Delta to become first airline to make own fuel
US-based Delta Air Lines is to become the first ever to buy an oil refinery to fuel its own fleet, a plan the company says will bring annual savings of $300 million. It plans to purchase a refinery from ConocoPhillips, with BP to supply crude.
REUTERS - Delta Air Lines Inc will buy a Pennsylvania oil refinery from ConocoPhillips for $150 million, an audacious bid to save money on fuel costs by investing in a sector shunned by many of the biggest oil firms.
Atlanta-based Delta said the first ever purchase of a refinery by an airline would allow it to cut $300 million annually from jet fuel costs, which reached $12 billion last year. It said production at the refinery along with other agreements to exchange refined products for jet fuel would provide 80 percent of its fuel needs in the United States.
The deal for the idled 185,000 barrel per day Trainer, Pa., refinery, which has puzzled analysts since it first surfaced last month, will come as some relief to politicians and officials, who had feared thousands of lost jobs and a potential summer spike in fuel costs if the plant was shut permanently.
And while the initial investment is no more than a wide-body jet liner, even including an additional $100 million to upgrade the plant to maximise jet fuel production, it will put Delta in the unique position of hoping that the recent rebound in refinery profit margins – normally an indication of added costs for a fuel consumer – doesn’t prove too fleeting.
While Delta will remain hostage to fluctuating crude oil costs, the facility would enable it to save on the cost of refining a barrel of jet fuel, which is currently more than $2 billion a year for Delta and has been rising in the wake of U.S. refinery shutdowns, said Delta Chief Executive Richard Anderson.
“What we’re tackling here today is the jet crack spread, which you cannot hedge in the marketplace effectively,” Anderson told reporters during a phone briefing. “It’s the fastest single growing cost in our book of expense at Delta.”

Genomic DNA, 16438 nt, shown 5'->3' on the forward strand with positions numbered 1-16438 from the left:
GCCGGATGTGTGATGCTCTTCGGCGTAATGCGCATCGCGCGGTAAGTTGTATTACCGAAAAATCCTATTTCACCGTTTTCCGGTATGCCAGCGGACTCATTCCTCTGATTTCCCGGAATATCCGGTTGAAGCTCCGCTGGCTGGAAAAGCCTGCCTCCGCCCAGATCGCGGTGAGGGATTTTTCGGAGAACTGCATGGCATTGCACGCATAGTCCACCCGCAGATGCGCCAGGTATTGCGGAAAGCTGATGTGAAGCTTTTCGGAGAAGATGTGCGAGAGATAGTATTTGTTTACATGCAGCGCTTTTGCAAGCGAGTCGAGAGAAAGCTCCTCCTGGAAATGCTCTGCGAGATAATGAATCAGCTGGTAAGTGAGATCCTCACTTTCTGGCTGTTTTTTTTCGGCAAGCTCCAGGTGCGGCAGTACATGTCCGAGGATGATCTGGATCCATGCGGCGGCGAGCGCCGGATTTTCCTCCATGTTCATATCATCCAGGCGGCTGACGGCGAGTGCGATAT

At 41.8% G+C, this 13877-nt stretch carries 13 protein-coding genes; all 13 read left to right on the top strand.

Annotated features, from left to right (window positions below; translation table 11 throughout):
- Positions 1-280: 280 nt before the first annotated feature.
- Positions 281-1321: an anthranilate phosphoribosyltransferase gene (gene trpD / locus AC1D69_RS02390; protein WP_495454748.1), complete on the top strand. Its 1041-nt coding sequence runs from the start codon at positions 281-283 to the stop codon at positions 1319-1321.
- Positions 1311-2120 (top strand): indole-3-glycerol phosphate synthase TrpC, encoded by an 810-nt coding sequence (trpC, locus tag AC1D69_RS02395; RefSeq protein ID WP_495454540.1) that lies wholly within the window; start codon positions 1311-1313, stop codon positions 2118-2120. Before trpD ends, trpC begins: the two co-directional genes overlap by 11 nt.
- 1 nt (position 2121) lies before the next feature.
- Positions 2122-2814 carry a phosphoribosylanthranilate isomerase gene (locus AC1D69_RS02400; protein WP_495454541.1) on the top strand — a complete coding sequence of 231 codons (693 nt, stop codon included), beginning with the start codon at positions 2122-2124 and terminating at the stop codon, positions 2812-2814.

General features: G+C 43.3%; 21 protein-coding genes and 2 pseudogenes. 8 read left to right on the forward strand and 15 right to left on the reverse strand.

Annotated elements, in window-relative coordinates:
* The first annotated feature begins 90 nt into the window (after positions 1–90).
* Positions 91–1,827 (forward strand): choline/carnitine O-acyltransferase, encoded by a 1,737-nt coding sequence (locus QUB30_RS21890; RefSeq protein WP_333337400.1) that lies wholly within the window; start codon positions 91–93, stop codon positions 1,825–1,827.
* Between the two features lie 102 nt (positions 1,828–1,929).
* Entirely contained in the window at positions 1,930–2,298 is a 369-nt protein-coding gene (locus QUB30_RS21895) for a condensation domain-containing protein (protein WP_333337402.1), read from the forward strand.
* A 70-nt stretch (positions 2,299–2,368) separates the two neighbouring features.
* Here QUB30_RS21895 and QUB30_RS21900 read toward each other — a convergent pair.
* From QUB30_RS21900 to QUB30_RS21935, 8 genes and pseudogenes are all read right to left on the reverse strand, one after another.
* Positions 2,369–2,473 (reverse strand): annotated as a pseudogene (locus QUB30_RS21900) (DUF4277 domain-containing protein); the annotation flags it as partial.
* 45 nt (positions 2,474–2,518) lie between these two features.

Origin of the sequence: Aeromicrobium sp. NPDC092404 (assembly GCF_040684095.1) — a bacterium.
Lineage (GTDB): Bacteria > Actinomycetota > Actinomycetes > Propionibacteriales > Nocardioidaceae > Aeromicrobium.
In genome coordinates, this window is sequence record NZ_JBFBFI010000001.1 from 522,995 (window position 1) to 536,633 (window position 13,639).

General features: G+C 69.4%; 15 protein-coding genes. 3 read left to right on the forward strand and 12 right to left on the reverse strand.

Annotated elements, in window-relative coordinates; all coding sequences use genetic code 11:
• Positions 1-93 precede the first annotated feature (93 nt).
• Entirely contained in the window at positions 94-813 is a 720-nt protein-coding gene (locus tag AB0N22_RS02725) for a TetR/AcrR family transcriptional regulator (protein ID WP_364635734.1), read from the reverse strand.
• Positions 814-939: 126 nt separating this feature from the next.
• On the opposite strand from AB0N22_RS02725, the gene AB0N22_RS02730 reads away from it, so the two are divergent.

As expected, Delta will effectively outsource all the oil trading requirements for the refinery, an increasingly frequent arrangement for smaller or less-experienced operators.
But instead of JP Morgan, which had been initially named as the trader last month, oil major BP will supply crude oil to be refined at the plant under a three-year agreement. And BP and former refinery owner Phillips 66 will get a share of the gasoline, diesel and refined fuel to sell, in exchange for supplying Delta with jet fuel in other locations.
It will be a familiar role for BP, which owned the plant in the 1990s before selling it to independent refiner Tosco in 1996 for $59 million, coupled with some additoinal assets. Tosco later merged with Phillips, which then merged with Conoco.
The refinery is expected to resume operations in the third quarter, Delta said, about a year after ConocoPhillips idled the plant as rising imported crude oil costs, a collapse in demand and tough competition from foreign refiners crushed margins.
Delta said the deal will include pipelines and other assets that will provide access to the delivery network for jet fuel reaching its Northeast operations, including its increasingly important hubs at New York’s LaGuardia and JFK airports.
Fuel costs pushed major U.S. airlines into the red for the first quarter, although oil prices have since eased from March peaks. U.S. crude traded around $105 a barrel on Monday, while Brent crude was about $119 a barrel.